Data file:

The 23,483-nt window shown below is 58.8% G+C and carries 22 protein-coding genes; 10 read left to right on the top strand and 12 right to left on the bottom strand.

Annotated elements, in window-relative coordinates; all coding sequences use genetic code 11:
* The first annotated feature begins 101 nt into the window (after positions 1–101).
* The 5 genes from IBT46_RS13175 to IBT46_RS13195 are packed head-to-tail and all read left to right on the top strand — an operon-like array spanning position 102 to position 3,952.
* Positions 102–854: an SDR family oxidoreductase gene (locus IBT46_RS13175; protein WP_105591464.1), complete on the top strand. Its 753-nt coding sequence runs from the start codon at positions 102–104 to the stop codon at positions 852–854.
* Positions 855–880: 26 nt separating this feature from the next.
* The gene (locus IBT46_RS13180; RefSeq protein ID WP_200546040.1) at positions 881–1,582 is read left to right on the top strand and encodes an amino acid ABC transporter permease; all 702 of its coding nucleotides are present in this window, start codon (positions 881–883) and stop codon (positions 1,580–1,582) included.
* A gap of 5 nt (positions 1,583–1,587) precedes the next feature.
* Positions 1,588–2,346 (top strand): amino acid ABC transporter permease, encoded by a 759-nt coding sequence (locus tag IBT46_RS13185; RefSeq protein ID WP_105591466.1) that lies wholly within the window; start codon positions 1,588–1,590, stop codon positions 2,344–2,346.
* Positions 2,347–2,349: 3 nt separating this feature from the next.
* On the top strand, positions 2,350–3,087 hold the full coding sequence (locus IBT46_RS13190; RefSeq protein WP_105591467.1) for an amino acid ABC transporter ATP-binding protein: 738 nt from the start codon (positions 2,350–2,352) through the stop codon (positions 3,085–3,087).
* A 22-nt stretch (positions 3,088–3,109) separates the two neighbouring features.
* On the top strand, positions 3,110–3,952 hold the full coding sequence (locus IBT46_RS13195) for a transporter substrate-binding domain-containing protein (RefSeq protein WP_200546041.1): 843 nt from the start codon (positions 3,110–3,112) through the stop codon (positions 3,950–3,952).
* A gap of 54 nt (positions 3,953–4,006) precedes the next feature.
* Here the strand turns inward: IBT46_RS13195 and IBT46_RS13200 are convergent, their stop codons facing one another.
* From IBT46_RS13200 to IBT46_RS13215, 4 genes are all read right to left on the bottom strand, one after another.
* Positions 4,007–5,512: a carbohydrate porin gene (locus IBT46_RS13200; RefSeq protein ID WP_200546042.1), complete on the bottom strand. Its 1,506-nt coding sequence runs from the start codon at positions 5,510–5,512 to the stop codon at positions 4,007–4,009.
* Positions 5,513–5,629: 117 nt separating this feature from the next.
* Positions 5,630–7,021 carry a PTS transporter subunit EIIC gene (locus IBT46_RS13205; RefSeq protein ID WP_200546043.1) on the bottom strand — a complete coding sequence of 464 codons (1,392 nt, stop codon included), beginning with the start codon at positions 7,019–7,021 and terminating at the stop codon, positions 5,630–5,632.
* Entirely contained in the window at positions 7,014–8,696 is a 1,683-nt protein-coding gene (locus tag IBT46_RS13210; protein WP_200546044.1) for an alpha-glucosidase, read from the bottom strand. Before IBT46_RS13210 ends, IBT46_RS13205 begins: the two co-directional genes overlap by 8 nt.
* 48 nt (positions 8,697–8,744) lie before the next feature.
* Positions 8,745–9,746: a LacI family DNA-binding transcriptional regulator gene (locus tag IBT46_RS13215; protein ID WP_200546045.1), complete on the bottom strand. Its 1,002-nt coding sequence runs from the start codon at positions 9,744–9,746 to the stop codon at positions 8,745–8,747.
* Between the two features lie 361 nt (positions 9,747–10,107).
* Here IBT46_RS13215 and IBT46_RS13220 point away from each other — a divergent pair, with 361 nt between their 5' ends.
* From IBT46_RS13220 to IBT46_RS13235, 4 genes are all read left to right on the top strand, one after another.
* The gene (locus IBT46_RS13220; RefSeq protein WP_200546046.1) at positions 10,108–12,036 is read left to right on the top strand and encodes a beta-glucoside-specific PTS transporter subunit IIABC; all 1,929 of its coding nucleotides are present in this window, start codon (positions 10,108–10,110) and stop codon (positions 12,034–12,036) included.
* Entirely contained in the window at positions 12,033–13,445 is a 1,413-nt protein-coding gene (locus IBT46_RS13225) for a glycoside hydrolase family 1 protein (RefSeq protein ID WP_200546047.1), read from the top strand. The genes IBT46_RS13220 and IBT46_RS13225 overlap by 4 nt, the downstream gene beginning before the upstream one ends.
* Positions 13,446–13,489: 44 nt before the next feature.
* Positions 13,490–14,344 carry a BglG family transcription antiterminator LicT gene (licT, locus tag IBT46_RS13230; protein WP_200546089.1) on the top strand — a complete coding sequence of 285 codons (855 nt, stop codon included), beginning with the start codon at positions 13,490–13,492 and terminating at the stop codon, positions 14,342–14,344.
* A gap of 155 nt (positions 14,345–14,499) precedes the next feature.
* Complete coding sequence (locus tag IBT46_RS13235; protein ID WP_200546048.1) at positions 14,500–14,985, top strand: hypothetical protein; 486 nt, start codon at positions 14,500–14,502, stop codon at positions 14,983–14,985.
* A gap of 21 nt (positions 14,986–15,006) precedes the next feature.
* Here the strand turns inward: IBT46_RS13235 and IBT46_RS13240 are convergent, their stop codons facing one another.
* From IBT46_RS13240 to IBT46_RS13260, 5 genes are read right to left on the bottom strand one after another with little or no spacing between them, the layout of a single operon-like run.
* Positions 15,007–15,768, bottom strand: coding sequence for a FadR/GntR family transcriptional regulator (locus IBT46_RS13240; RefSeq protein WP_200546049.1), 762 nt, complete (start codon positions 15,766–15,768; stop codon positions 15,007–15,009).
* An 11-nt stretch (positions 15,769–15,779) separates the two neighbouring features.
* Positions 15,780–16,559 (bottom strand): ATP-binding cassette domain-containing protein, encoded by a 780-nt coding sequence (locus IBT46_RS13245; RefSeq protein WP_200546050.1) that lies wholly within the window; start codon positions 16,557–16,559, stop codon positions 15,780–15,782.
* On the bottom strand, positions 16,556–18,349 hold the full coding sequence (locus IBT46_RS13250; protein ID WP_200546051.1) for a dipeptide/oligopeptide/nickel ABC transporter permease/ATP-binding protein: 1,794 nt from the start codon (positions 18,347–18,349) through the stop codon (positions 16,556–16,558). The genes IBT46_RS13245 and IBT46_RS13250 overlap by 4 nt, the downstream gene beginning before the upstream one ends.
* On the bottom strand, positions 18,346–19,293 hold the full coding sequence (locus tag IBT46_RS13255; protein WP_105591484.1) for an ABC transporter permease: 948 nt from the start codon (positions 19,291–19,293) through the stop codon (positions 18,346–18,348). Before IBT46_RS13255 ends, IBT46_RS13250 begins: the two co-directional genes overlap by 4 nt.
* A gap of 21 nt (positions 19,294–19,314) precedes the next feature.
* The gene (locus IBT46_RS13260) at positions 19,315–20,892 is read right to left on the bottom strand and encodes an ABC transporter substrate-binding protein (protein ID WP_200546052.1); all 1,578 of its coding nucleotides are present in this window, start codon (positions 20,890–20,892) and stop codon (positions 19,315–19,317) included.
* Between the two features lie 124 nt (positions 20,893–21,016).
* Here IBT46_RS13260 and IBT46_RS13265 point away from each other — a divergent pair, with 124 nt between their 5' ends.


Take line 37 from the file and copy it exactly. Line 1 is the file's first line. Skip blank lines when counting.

* Positions 15,780–16,559 (bottom strand): ATP-binding cassette domain-containing protein, encoded by a 780-nt coding sequence (locus IBT46_RS13245; RefSeq protein WP_200546050.1) that lies wholly within the window; start codon positions 16,557–16,559, stop codon positions 15,780–15,782.